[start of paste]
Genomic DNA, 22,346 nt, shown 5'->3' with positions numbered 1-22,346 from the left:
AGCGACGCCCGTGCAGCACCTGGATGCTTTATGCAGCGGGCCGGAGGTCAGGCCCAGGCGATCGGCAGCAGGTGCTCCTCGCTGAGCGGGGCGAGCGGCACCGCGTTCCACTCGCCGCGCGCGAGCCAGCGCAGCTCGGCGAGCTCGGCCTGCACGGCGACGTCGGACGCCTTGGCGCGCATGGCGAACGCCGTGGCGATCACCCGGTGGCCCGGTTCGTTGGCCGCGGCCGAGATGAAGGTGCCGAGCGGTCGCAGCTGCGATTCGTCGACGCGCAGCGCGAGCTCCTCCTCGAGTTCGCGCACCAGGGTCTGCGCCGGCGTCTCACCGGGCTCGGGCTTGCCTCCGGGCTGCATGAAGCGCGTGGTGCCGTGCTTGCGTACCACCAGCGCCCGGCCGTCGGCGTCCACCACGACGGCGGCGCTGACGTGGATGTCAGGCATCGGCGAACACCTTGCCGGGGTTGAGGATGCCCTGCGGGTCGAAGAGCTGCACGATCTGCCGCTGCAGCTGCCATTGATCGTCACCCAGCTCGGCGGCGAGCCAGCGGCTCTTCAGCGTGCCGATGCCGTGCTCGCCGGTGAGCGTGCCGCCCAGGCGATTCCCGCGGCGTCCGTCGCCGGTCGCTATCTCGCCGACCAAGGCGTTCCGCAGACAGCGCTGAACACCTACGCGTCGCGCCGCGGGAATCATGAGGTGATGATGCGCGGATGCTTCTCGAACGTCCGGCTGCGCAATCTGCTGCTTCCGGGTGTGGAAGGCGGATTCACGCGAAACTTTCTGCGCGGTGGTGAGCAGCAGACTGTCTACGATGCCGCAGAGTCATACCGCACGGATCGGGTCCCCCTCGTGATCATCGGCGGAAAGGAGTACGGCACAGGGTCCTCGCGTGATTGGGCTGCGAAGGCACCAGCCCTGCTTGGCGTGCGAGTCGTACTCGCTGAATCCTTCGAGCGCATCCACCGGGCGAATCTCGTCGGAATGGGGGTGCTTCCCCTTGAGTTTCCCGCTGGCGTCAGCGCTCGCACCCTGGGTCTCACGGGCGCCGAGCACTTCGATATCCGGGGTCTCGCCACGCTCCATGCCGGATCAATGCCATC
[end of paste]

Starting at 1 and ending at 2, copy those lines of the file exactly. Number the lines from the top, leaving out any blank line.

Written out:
Genomic DNA, 22,346 nt, shown 5'->3' with positions numbered 1-22,346 from the left:
AGCGACGCCCGTGCAGCACCTGGATGCTTTATGCAGCGGGCCGGAGGTCAGGCCCAGGCGATCGGCAGCAGGTGCTCCTCGCTGAGCGGGGCGAGCGGCACCGCGTTCCACTCGCCGCGCGCGAGCCAGCGCAGCTCGGCGAGCTCGGCCTGCACGGCGACGTCGGACGCCTTGGCGCGCATGGCGAACGCCGTGGCGATCACCCGGTGGCCCGGTTCGTTGGCCGCGGCCGAGATGAAGGTGCCGAGCGGTCGCAGCTGCGATTCGTCGACGCGCAGCGCGAGCTCCTCCTCGAGTTCGCGCACCAGGGTCTGCGCCGGCGTCTCACCGGGCTCGGGCTTGCCTCCGGGCTGCATGAAGCGCGTGGTGCCGTGCTTGCGTACCACCAGCGCCCGGCCGTCGGCGTCCACCACGACGGCGGCGCTGACGTGGATGTCAGGCATCGGCGAACACCTTGCCGGGGTTGAGGATGCCCTGCGGGTCGAAGAGCTGCACGATCTGCCGCTGCAGCTGCCATTGATCGTCACCCAGCTCGGCGGCGAGCCAGCGGCTCTTCAGCGTGCCGATGCCGTGCTCGCCGGTGAGCGTGCCGCCCAGGCGATTCCCGCGGCGTCCGTCGCCGGTCGCTATCTCGCCGACCAAGGCGTTCCGCAGACAGCGCTGAACACCTACGCGTCGCGCCGCGGGAATCATGAGGTGATGATGCGCGGATGCTTCTCGAACGTCCGGCTGCGCAATCTGCTGCTTCCGGGTGTGGAAGGCGGATTCACGCGAAACTTTCTGCGCGGTGGTGAGCAGCAGACTGTCTACGATGCCGCAGAGTCATACCGCACGGATCGGGTCCCCCTCGTGATCATCGGCGGAAAGGAGTACGGCACAGGGTCCTCGCGTGATTGGGCTGCGAAGGCACCAGCCCTGCTTGGCGTGCGAGTCGTACTCGCTGAATCCTTCGAGCGCATCCACCGGGCGAATCTCGTCGGAATGGGGGTGCTTCCCCTTGAGTTTCCCGCTGGCGTCAGCGCTCGCACCCTGGGTCTCACGGGCGCCGAGCACTTCGATATCCGGGGTCTCGCCACGCTCCATGCCGGATCAATGCCATC